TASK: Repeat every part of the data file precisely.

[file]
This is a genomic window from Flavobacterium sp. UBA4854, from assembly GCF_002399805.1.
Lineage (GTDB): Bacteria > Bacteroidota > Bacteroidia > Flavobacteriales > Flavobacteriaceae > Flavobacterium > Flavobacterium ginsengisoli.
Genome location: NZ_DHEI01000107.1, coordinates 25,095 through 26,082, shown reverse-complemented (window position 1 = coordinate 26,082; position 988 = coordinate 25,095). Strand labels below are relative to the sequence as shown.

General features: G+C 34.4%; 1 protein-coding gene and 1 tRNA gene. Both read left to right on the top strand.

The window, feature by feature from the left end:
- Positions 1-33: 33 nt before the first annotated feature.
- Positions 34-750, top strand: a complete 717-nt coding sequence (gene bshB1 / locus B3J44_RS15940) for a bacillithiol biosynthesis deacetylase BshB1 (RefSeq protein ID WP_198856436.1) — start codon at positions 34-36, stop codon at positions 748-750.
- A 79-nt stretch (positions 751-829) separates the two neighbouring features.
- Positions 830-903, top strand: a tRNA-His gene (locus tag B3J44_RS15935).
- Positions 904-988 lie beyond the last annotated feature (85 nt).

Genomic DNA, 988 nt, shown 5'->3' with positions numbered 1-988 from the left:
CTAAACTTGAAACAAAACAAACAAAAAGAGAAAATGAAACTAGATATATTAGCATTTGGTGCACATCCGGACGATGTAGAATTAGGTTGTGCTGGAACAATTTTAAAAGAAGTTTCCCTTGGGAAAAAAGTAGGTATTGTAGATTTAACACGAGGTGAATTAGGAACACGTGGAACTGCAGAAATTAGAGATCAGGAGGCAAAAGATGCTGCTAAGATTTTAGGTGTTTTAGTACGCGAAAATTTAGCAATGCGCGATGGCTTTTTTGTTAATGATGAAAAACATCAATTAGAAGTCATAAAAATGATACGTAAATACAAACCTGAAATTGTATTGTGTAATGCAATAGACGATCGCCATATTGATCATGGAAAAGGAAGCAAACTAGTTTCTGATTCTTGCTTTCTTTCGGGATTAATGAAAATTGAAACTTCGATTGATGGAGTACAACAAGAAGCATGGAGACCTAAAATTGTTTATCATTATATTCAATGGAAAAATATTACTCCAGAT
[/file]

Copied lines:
This is a genomic window from Flavobacterium sp. UBA4854, from assembly GCF_002399805.1.
Lineage (GTDB): Bacteria > Bacteroidota > Bacteroidia > Flavobacteriales > Flavobacteriaceae > Flavobacterium > Flavobacterium ginsengisoli.
Genome location: NZ_DHEI01000107.1, coordinates 25,095 through 26,082, shown reverse-complemented (window position 1 = coordinate 26,082; position 988 = coordinate 25,095). Strand labels below are relative to the sequence as shown.

General features: G+C 34.4%; 1 protein-coding gene and 1 tRNA gene. Both read left to right on the top strand.

The window, feature by feature from the left end:
- Positions 1-33: 33 nt before the first annotated feature.
- Positions 34-750, top strand: a complete 717-nt coding sequence (gene bshB1 / locus B3J44_RS15940) for a bacillithiol biosynthesis deacetylase BshB1 (RefSeq protein ID WP_198856436.1) — start codon at positions 34-36, stop codon at positions 748-750.
- A 79-nt stretch (positions 751-829) separates the two neighbouring features.
- Positions 830-903, top strand: a tRNA-His gene (locus tag B3J44_RS15935).
- Positions 904-988 lie beyond the last annotated feature (85 nt).

Genomic DNA, 988 nt, shown 5'->3' with positions numbered 1-988 from the left:
CTAAACTTGAAACAAAACAAACAAAAAGAGAAAATGAAACTAGATATATTAGCATTTGGTGCACATCCGGACGATGTAGAATTAGGTTGTGCTGGAACAATTTTAAAAGAAGTTTCCCTTGGGAAAAAAGTAGGTATTGTAGATTTAACACGAGGTGAATTAGGAACACGTGGAACTGCAGAAATTAGAGATCAGGAGGCAAAAGATGCTGCTAAGATTTTAGGTGTTTTAGTACGCGAAAATTTAGCAATGCGCGATGGCTTTTTTGTTAATGATGAAAAACATCAATTAGAAGTCATAAAAATGATACGTAAATACAAACCTGAAATTGTATTGTGTAATGCAATAGACGATCGCCATATTGATCATGGAAAAGGAAGCAAACTAGTTTCTGATTCTTGCTTTCTTTCGGGATTAATGAAAATTGAAACTTCGATTGATGGAGTACAACAAGAAGCATGGAGACCTAAAATTGTTTATCATTATATTCAATGGAAAAATATTACTCCAGAT